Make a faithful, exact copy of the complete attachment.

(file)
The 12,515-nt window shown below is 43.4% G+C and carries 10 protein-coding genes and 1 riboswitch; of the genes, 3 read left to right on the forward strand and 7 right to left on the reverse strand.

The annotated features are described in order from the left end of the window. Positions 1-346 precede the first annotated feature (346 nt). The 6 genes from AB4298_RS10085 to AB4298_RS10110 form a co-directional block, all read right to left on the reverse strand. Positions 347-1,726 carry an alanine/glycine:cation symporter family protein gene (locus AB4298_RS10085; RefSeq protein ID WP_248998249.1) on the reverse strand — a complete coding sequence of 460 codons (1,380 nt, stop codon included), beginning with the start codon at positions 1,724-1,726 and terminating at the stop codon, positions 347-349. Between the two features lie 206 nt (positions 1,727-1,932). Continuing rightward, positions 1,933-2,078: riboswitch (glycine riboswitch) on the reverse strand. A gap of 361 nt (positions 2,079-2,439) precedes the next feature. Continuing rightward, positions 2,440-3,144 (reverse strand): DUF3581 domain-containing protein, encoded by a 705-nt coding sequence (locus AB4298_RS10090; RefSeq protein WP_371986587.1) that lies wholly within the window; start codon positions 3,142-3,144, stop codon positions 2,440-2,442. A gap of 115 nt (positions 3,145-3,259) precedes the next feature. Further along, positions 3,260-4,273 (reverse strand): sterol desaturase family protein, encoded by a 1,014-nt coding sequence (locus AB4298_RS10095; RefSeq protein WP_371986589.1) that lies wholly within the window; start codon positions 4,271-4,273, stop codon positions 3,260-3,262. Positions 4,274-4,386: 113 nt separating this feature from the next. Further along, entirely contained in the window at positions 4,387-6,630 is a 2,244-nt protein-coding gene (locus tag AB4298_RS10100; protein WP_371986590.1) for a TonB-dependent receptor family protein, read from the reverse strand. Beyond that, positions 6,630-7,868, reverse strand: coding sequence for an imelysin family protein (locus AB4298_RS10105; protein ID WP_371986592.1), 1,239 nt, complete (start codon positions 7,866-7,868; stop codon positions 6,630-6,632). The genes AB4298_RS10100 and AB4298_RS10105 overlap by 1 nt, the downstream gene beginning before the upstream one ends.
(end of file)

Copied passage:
The 12,515-nt window shown below is 43.4% G+C and carries 10 protein-coding genes and 1 riboswitch; of the genes, 3 read left to right on the forward strand and 7 right to left on the reverse strand.

The annotated features are described in order from the left end of the window. Positions 1-346 precede the first annotated feature (346 nt). The 6 genes from AB4298_RS10085 to AB4298_RS10110 form a co-directional block, all read right to left on the reverse strand. Positions 347-1,726 carry an alanine/glycine:cation symporter family protein gene (locus AB4298_RS10085; RefSeq protein ID WP_248998249.1) on the reverse strand — a complete coding sequence of 460 codons (1,380 nt, stop codon included), beginning with the start codon at positions 1,724-1,726 and terminating at the stop codon, positions 347-349. Between the two features lie 206 nt (positions 1,727-1,932). Continuing rightward, positions 1,933-2,078: riboswitch (glycine riboswitch) on the reverse strand. A gap of 361 nt (positions 2,079-2,439) precedes the next feature. Continuing rightward, positions 2,440-3,144 (reverse strand): DUF3581 domain-containing protein, encoded by a 705-nt coding sequence (locus AB4298_RS10090; RefSeq protein WP_371986587.1) that lies wholly within the window; start codon positions 3,142-3,144, stop codon positions 2,440-2,442. A gap of 115 nt (positions 3,145-3,259) precedes the next feature. Further along, positions 3,260-4,273 (reverse strand): sterol desaturase family protein, encoded by a 1,014-nt coding sequence (locus AB4298_RS10095; RefSeq protein WP_371986589.1) that lies wholly within the window; start codon positions 4,271-4,273, stop codon positions 3,260-3,262. Positions 4,274-4,386: 113 nt separating this feature from the next. Further along, entirely contained in the window at positions 4,387-6,630 is a 2,244-nt protein-coding gene (locus tag AB4298_RS10100; protein WP_371986590.1) for a TonB-dependent receptor family protein, read from the reverse strand. Beyond that, positions 6,630-7,868, reverse strand: coding sequence for an imelysin family protein (locus AB4298_RS10105; protein ID WP_371986592.1), 1,239 nt, complete (start codon positions 7,866-7,868; stop codon positions 6,630-6,632). The genes AB4298_RS10100 and AB4298_RS10105 overlap by 1 nt, the downstream gene beginning before the upstream one ends.